(Featured Image: Cover art for the “Super Deluxe” edition of 1999; © Warner Bros./NPG Records.)
Hi, friends. It’s taking some time to fully shake off the cobwebs, but I’m feeling myself shift back into gear for the new year; I won’t commit to a date so I don’t have to apologize later, but “Lady Cab Driver” is coming soon. In the meantime, here’s another piece I had been planning to write at the end of last year–my thoughts on the new Super Deluxe edition of 1999. Since we’re all friends here (and since I’m over a month late), I went for less of a formal review and more of a reflection on my personal feelings about the release and the state of the Vault in general. Patrons can read it here:
Speaking of patrons, thank you to Snax and Carlos Romero for supporting the blog and giving me some much-needed encouragement this week! Snax and Carlos bring us up to 20 patrons, which is honestly fantastic for my humble little project. More relevant for everyone reading this, they also brought the total monthly support up to $99–a mere dollar less than the threshold for me to start producing the d / m / s / r podcast again. That means that if just one person becomes a patron, the goal will be met! If that sounds like the kind of responsibility you’d like to have on your shoulders, you know what to do.
(Featured Image: Stevie Wonder and “Bird of Beauty” co-writer Sergio Mendes, circa 1974; photo stolen from Sergio Mendes’ Twitter.)
As I mentioned on Twitter last week, I’ve been having kind of a rough time this month on the health front; this, combined with a year-end crunch at my day job, is the reason why there was no new blog post last week. It’s also the reason why I haven’t gotten around to posting these links, my last two appearances on Darren Husted’s miniseries of track by track podcasts on Stevie Wonder’s “classic era”:
Doing this miniseries was a little bit of a leap of faith, as (and I’m afraid this is probably evident from the episodes) I’m definitely not as knowledgeable about Stevie Wonder as I am about Prince. I don’t think all of my appearances rank among my best work (though the “I Wish” episode is solid evidence of my ability to riff at great length on the ill-fated Will Smith vehicle Wild Wild West and its soundtrack), but I hope that each was at least worth a 20-minute or so listen.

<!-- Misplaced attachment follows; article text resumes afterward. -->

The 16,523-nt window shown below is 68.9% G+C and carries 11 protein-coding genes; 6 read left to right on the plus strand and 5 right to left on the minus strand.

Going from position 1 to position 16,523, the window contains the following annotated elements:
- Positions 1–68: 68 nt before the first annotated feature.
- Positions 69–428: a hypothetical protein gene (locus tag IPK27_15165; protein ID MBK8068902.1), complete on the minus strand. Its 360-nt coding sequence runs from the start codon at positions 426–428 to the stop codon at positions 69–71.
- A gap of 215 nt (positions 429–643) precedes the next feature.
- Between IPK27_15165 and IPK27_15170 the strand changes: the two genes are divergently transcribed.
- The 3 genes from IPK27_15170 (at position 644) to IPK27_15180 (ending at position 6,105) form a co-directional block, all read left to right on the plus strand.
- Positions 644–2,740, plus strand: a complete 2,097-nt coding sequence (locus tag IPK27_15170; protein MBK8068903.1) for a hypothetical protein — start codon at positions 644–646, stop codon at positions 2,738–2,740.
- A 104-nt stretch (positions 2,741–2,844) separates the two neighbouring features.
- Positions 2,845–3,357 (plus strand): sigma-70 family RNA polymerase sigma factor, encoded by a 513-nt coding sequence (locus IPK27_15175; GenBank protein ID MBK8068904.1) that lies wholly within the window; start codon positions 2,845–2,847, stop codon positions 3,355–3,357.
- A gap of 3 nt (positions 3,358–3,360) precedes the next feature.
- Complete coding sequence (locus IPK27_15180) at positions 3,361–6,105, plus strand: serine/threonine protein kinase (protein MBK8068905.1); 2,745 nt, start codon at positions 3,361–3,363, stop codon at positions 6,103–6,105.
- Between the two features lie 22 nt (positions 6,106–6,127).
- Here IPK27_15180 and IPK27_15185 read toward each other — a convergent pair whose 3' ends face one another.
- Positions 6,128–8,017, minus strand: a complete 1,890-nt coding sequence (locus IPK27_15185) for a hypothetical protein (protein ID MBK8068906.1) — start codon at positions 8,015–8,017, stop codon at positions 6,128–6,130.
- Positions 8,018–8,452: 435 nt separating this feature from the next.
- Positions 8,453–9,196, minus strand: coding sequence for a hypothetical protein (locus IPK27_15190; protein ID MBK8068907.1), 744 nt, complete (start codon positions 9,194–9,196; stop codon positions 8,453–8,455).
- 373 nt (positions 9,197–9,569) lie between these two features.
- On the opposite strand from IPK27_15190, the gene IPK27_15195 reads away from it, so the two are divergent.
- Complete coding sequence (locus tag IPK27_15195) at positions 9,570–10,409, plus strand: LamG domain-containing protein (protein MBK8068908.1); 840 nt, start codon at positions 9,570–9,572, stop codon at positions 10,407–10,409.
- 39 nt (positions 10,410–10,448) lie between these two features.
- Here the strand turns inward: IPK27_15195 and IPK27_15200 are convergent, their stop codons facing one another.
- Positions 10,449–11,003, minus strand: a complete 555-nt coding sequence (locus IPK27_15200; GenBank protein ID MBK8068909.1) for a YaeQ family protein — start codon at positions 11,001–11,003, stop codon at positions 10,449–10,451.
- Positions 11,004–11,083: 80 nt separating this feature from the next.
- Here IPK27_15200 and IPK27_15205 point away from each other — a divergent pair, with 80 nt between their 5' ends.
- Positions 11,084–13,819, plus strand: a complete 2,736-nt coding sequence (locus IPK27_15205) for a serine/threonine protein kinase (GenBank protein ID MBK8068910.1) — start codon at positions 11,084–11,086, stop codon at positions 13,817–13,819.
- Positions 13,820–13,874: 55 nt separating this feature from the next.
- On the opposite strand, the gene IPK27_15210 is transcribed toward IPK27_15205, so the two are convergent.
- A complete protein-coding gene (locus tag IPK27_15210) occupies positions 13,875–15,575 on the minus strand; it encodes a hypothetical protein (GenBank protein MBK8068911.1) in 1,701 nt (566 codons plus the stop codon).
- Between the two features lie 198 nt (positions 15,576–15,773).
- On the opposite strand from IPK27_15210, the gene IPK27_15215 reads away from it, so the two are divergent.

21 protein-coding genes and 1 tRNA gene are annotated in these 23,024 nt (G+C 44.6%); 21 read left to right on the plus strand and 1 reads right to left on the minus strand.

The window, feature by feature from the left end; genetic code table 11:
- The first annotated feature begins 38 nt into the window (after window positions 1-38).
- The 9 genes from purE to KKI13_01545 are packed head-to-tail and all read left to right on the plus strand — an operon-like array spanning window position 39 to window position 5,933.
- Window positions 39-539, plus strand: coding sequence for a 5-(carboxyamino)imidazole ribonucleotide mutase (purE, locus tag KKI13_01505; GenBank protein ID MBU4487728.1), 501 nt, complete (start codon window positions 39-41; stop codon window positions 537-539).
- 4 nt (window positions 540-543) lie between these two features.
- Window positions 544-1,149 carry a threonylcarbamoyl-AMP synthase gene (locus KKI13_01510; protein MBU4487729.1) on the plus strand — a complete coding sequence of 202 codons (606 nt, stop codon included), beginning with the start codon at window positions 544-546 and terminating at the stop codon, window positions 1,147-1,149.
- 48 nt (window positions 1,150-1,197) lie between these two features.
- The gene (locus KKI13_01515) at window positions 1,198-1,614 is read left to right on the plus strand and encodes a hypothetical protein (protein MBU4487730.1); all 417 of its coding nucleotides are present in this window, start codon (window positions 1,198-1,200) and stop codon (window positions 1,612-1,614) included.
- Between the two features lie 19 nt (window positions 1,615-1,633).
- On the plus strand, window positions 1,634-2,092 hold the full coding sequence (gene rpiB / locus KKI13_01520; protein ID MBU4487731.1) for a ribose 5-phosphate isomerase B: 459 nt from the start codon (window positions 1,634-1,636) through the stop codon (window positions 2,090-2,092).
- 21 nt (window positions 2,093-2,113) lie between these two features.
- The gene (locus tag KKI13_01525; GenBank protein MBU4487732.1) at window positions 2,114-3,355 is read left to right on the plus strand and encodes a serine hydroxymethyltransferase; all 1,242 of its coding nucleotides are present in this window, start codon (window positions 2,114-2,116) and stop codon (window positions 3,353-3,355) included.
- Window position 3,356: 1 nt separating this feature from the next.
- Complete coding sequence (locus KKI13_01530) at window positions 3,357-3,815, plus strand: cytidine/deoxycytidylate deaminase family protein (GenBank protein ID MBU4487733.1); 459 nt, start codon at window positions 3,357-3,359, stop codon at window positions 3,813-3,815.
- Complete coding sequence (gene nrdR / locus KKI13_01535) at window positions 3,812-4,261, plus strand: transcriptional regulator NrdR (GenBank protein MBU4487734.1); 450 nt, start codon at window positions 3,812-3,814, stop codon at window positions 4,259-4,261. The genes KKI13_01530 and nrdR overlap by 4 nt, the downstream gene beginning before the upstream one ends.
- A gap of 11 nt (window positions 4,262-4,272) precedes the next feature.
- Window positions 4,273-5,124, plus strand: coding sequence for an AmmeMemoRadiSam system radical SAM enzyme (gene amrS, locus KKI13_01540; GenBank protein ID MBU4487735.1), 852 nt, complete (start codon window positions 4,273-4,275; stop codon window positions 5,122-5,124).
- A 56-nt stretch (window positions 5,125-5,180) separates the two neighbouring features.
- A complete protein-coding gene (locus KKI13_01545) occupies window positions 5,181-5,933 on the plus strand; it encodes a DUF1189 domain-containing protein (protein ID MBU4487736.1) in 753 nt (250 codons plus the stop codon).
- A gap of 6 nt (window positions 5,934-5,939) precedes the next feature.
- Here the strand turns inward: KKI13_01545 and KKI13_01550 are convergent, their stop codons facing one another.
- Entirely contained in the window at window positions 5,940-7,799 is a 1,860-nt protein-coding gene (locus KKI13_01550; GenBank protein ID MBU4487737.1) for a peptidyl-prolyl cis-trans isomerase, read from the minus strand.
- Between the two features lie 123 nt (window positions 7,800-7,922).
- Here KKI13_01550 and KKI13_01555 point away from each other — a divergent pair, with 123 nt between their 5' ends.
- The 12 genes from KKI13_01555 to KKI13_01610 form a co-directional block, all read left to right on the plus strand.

In any case, as the Stevie Wonder miniseries is now nearing its end, this marks my last appearance on one of Darren’s podcasts for the foreseeable future. I want to thank him for having me on Prince: Track by Track so many times over the last couple of years. And now, I must return to my own solitary toil: I’m not going to promise any specific dates, but I’m still planning on getting you “Lady Cab Driver” and “1999” before the New Year. Until then!
(Featured Image: Cover art for Innervisions, © Tamla Records.)
I know I’m behind on my “Don’t Let Him Fool Ya” post; it will be available to both patrons and regular readers before Thanksgiving! In the meantime, here’s another appearance on Darren Husted’s miniseries of track by track podcasts on the “classic era” of Stevie Wonder, where I got to talk about one of my favorite tracks from quite possibly my favorite Stevie Wonder album:
Thank you for your patience. See you soon!
(Featured Image: Crowd scene from 1984, Michael Anderson, 1956; © Criterion Collection.)
Another short diversion before the next post on “Don’t Let Him Fool Ya”–here’s me again slightly outside my comfort zone, talking to Darren Husted about Stevie Wonder’s mid-’70s “classic era”:
See you Thursday.